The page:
Celebrating 100 years of women dental professionals
Where did you qualify and when?
Cardiff Dental School, University of Wales, College of Medicine 2004
What attracted you to dentistry?
I was keen to be a healthcare professional. At school, I loved the sciences, and wanted to work with, and serve, the general public. I was particularly attracted to dentistry because of its distinct combination of art and science. I enjoy working with my hands, and felt that I would really appreciate being able to make a positive impact on patients’ oral health. I was also keen to explore the variety of clinical, research and academic opportunities available within the profession.
What are your current responsibilities in the profession?
I am currently a part-time dental public health specialty registrar in the South West of England. Dental Public Health specialists essentially work in a community setting preventing dental diseases and promoting dental health. The training programme involves working in a strategic, advocacy and consultative role, working closely with Public Health England, the NHS, and other government health agencies and relevant bodies, such as local authorities and universities. I am thus involved in service/research projects and dental education in a variety of settings.
Reena’s dental story
Upon graduating as a dentist, I put together a short, medium and long term plan. The short term plan involved obtaining as much clinical experience as possible, and completion of MFDS as an entry point to postgraduate specialist training. The medium term plan involved travel and voluntary work abroad, and the long term plan was to be decided! As a starting point, I secured a general professional training post in London, and maximised opportunities to consider the various specialties of dentistry. Despite really enjoying clinical work, in every post I was drawn to aspects of clinical prevention and service delivery. However, I realised that as a very junior dentist, it is often difficult to gain management experience. Driven by curiosity more than anything else, I decided to apply for an MSc in international health management at Imperial College, London. Upon completion of the MSc, I obtained a position at Deloitte, as a strategic management consultant. This was an extremely challenging career change, and I look back now and think I must have spent the whole time looking like a rabbit caught in the headlights. Everything was different in the private sector – the working ethos and culture; jargon; and career development pathways. Looking back, I think I struggled most with the fact that consultancy essentially offers a financial service that is not always defined by professional standards, and as a healthcare professional, I found this difficult, especially when it involved significant expenditure of public funds. However, selfishly, I also fully appreciated what I could learn from the role, in terms of generic project management skills, and enjoyed the challenge of new problems, with new clients, in a range of healthcare settings. I learnt quickly, and as the only dentist I was able to carve out a niche for myself. However, as dentistry formed only a very small part of the overall NHS budget, this limited opportunities to be a specific “dental” management consultant. Mindful that I was hired on the basis of a specific skill set of dentistry, I did not want to lose these skills, and become a generic management consultant. I therefore decided to leave.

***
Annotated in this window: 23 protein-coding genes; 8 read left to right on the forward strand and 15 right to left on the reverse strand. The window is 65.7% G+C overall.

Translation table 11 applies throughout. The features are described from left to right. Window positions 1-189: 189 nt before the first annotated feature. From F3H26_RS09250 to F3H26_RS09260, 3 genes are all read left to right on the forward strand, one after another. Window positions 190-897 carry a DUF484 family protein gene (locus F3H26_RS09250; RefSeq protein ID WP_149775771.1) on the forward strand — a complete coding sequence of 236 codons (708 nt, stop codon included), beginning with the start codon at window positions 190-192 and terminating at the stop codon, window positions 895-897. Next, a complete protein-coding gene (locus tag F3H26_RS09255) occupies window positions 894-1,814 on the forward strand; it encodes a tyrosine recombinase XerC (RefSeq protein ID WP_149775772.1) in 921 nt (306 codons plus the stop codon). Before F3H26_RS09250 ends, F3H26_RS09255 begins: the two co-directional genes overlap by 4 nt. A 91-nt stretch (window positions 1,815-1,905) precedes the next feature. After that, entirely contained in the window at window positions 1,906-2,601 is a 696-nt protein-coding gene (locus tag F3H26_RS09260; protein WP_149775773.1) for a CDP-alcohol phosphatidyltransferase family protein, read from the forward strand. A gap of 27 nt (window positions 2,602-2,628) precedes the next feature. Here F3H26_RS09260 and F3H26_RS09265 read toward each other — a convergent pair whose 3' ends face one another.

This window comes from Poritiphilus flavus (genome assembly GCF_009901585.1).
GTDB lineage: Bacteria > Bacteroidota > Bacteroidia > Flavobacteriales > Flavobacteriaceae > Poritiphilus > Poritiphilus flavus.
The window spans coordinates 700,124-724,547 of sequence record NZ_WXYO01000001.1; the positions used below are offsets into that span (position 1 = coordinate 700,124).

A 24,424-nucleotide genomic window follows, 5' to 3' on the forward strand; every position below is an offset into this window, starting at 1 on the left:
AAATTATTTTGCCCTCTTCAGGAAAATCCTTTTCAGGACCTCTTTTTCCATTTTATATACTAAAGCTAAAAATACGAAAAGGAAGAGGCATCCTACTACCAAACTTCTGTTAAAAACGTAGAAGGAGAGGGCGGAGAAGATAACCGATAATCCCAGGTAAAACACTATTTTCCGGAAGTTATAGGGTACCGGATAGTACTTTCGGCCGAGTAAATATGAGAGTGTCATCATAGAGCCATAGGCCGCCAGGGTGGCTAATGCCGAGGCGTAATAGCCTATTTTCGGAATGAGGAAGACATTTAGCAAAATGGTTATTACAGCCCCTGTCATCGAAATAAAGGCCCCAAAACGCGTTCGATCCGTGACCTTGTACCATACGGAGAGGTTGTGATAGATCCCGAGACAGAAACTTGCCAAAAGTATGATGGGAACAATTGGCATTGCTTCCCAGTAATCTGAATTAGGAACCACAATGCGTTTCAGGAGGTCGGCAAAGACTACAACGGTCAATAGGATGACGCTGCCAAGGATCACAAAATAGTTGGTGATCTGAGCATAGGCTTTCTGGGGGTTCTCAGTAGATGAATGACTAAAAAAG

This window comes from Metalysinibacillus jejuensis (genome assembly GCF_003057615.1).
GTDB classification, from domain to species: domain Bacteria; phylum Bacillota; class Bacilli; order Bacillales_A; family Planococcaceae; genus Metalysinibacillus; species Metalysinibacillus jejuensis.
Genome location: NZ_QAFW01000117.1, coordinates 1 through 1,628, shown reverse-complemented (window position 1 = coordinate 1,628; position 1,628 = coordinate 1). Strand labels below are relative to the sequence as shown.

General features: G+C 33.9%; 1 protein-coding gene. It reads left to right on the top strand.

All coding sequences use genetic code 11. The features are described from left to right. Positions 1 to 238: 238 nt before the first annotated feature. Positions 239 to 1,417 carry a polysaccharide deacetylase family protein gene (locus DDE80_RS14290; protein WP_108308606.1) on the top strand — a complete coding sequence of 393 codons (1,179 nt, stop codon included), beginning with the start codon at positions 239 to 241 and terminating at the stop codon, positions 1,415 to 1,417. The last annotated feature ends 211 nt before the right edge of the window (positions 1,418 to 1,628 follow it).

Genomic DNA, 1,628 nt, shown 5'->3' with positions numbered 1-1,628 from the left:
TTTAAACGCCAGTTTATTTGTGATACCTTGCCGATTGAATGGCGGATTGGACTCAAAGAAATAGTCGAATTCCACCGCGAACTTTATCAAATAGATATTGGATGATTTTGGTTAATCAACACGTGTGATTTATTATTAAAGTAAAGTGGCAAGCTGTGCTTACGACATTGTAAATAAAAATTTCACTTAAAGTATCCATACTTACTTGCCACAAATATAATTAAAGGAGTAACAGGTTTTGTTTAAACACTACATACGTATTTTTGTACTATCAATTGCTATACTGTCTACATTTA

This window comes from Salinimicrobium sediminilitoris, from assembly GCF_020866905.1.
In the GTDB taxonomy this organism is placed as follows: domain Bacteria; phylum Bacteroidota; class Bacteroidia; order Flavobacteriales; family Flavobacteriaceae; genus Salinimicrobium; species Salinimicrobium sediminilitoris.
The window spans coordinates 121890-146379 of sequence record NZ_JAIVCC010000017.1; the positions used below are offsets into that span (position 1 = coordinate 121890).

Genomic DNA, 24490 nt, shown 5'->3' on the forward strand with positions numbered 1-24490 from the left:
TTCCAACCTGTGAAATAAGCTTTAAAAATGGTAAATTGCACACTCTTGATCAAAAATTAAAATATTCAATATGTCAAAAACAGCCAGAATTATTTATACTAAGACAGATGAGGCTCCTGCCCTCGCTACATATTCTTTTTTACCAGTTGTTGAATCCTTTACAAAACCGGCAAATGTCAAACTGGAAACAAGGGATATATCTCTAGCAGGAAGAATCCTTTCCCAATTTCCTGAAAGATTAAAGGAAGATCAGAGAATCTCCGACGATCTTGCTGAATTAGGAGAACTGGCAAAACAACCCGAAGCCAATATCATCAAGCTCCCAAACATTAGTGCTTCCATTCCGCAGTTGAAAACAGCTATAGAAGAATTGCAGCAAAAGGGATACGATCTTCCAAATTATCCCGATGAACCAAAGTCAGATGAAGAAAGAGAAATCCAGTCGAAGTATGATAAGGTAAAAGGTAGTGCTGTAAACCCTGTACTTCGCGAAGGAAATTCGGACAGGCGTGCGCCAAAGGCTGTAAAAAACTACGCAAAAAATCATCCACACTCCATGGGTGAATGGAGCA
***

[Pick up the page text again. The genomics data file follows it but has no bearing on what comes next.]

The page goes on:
I then commenced a post in the salaried services, an aspect of dentistry that I had not previously worked in before. During this time, I was able to balance a clinical position with taking on individual pieces of commissioned work, in collaboration with Professor Kenneth Eaton. Whilst this was challenging, I relished the opportunity to apply an academic and scientific approach in these projects, and was fortunate to work with a wide range of public and private sector clients. Three years went by very quickly, and I was then finally successful in securing a Specialty Training Post in Dental Public Health in the East of England Deanery. Dental public health involves dealing with uncertainty and problem solving, and my career pathway to date has certainly provided me with opportunities to encourage, support and enable change.
What has been your most memorable achievement in the profession?
In terms of my career, things seem to have really come together in the last five years. I have managed to secure (and maintain) a registrar post in dental public health; acquired a dog and three children; complete an MSc in Dental Public Health and relocate from Brixton, London to sunny Devon to support my husband in his maxillofacial career. I am currently on maternity leave but super excited about my return to work, and the new opportunities that will be available to me.
What advice would you give your younger self on qualifying?
If you have chosen a portfolio career, then you must be prepared to be patient: patient when it comes to learning new skills, developing relationships and building a network again. In a new role, in a new setting learning the ropes simply takes time.
This might be part personality, part habit, or part genetic (being a female) but looking back I would advise myself to stop apologising, and using verbal minimisers. I would also say don’t be reluctant to claim your achievements, and bring visibility to your successes because if you don’t value your skills and achievements, why would anybody else?
Which of your mentors have influenced you the most?
Professor Kenneth Eaton. He applies a highly rigorous and scientific approach in everything he does, and is highly active in national and international dental networks.
How have you used mentoring throughout your career?
I completed formal mentoring training a few years ago and am now actively looking for opportunities to use these new skills.